“We basically anticipate that most of the stuff we discover in the greenhouse and the lab will fail” to produce the desired effects in the field, Busch says. “The solution is to identify lots of it so some make it through.”
The final frontier
If engineering plants to funnel more carbon underground will be a challenge, ensuring that that carbon remains in the soil long term plunges the project into unknown scientific territory. “That is the hardest part,” Ringeisen says.
A complex community of microorganisms and fungi decomposes the carbon that plants put into soil, transforming it into a huge variety of different compounds. Some of that carbon is fast-burning fuel for microbes, which gobble it up and release carbon dioxide back to the atmosphere. But another portion of the carbon isn’t so easy for microbes to break down, because of its chemistry, its location inside large particles called aggregates, or its tendency to stick to mineral surfaces. These molecules form a stable soil carbon pool that can last decades or longer.
Scientists are still trying to understand how the physical, chemical, and biological diversity of soils shape that stable carbon pool. The soil experts on the IGI research team hope to add to this knowledge base—and ultimately, use what they learn to enhance carbon sequestration.
On the biology side, UC Berkeley microbial ecologist Jill Banfield and her colleagues will use genomic sequencing tools to investigate the specific microbes and carbon cycling traits in the soil surrounding CRISPR-edited crops. Banfield says she’s particularly interested in looking for microbial species that, like plants, use carbon dioxide directly to create their own food, and ones that produce extracellular polysaccharides—sticky, sugary substances that act like glue, enhancing the formation of carbon-trapping soil aggregates.
The primary goal of the microbial work, Banfield says, is to develop “foundational knowledge about what's going on in soil” and how editing plants with CRISPR changes that. But in the future, it may also be possible to engineer soil microbes directly. Research that Banfield, Doudna and others published earlier this year demonstrates a CRISPR-based approach to making DNA edits within a diverse microbial community. That’s an enormous leap forward from how microbial gene editing works today: Researchers must first isolate individual species and grow them in the lab, a time-consuming and failure-prone process.
Still, it’s too early to say whether this novel community editing approach can be used to somehow enhance soils. “The soil is the final frontier of that,” Ringesein says. “But it’s something we see as a possibility.”
Counting on atoms
As the microbial research is ongoing, Lawrence Livermore National Laboratory soil scientist Jennifer Pett-Ridge and her colleagues have an all-important task: Counting carbon atoms to make sure the entire concept, from plant cells to soils, actually works.
By placing gene-edited crops in special growth chambers and flooding them with CO2 containing a rare, heavy isotope known as carbon-13, the researchers will be able to see exactly how much carbon their plants are taking up, and where it’s winding up.
“In each of those pools, whether it’s leaves or roots or exudates or microbial cells or even microbial DNA, we can see that carbon-13,” Pett-Ridge says. “And we can quantify how much has been added and how much ends up in each pool.” Pett-Ridge’s team will also be measuring an even rarer radioactive isotope known as carbon-14, which can be used to estimate both the age of soil carbon and how quickly it’s being cycled.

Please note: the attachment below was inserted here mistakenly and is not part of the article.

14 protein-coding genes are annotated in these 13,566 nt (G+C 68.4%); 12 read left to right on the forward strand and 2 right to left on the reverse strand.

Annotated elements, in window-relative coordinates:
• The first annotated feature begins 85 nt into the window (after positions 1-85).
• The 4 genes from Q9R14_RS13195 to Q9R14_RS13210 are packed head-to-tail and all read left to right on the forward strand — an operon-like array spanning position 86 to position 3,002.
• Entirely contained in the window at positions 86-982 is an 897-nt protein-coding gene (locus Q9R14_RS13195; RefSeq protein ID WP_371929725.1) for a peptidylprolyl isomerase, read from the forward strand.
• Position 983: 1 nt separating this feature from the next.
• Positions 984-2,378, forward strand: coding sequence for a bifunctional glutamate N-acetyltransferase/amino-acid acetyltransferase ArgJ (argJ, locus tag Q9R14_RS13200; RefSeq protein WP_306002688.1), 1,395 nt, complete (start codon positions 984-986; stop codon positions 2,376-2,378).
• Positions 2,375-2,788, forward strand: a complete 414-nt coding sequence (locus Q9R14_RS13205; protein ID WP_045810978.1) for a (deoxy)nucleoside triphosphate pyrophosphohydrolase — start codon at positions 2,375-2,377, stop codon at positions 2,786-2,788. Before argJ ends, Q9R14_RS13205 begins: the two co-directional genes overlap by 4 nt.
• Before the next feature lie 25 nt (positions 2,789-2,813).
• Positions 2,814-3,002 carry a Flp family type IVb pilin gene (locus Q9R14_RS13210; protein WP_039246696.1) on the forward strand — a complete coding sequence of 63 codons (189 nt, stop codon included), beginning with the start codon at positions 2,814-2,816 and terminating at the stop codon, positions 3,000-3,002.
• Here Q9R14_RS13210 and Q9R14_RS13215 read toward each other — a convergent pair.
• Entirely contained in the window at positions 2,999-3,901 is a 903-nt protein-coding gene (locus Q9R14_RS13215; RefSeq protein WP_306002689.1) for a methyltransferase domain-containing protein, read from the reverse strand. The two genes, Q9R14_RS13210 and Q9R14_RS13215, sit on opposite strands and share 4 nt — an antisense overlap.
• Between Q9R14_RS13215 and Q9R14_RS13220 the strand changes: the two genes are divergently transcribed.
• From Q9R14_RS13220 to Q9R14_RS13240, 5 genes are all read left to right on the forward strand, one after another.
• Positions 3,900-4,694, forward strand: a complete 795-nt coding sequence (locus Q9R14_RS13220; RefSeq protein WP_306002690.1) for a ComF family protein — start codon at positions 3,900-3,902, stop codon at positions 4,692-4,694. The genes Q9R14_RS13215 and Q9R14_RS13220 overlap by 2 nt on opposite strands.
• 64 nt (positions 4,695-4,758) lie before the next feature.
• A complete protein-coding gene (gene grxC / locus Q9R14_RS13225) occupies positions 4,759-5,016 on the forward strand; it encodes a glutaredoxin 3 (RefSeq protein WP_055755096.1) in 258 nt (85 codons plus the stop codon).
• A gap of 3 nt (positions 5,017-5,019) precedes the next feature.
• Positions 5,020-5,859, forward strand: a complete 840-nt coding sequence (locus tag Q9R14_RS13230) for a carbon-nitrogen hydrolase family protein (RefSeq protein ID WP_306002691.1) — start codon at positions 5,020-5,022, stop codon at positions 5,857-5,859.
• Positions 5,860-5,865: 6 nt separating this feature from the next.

Pett-Ridge’s carbon accounting techniques are “really critical tools that have to be deployed to show attribution,” says Jane Zelikova, the director of the Soil Carbon Solutions Center at Colorado State University. Zelikova isn’t involved with the IGI research effort.
“Lots of people are making claims around increasing soil carbon, but there is a lack of evidence around attribution,” Zelikova says. “Can you actually show that the solution you’ve developed is making measurable impacts on soil carbon stocks, and especially on the molecules that tend to stick around for a long time? Doing that in a rigorous way is key.”
From labs to fields
If the researchers succeed in creating a gene-edited rice variety that enhances soil carbon sequestration, then eventually (and with further funding) they hope to make those same edits in sorghum, a staple food crop across Africa and South Asia. While rice is a useful crop for honing gene editing techniques, deeper-rooted relatives like sorghum can add more carbon into regions of the soil that have the capacity to absorb it.
Ultimately, the researchers intend to launch international field trials that place both CRISPR-edited rice and sorghum seeds in the hands of farmers within 10 years—an ambitious timetable that Zelikova says “matches the urgency of the problem and scale at which we need to find solutions.” IGI Public Impact Director Melinda Kleigman says that ideally, the team will be able to offer farmers seeds that not only enhance carbon sequestration but also provide added benefits, such as increased yields or enhanced soil fertility. “I don't think we're going to have a successful program if all it does is sequester carbon,” Kleigman says. “There needs to be some added benefit to the farmer.”
Even if the team is able to produce seeds that provide multiple benefits, getting farmers to adopt them might not be easy. “Farmers tend to be, as a community, a little bit resistant to new things and change,” Zelikova says. “They want to see things really well-tested and de-risked before they implement them on their own acres.”
Some farmers, and some of their customers, might be wary of a crop that was altered using CRISPR genome editing, still a very new technology. While CRISPR-edited crops aren’t necessarily regulated as “GMOs”—a label typically restricted to organisms containing foreign DNA—a similar perception that they are less desirable than conventional crops might hold back public acceptance. As CRISPR genome editing becomes more widespread, it’s essential that organizations promoting it are transparent about how organisms were altered, Kleigman says. “If people don’t want this in their communities, we should give them an option to opt out.”
But Kleigman suspects that many communities will want crops engineered to fight climate change and thrive in a hotter world. “It is my opinion,” she says, “that we are going to get to the point where there won't be a lot of other options available.”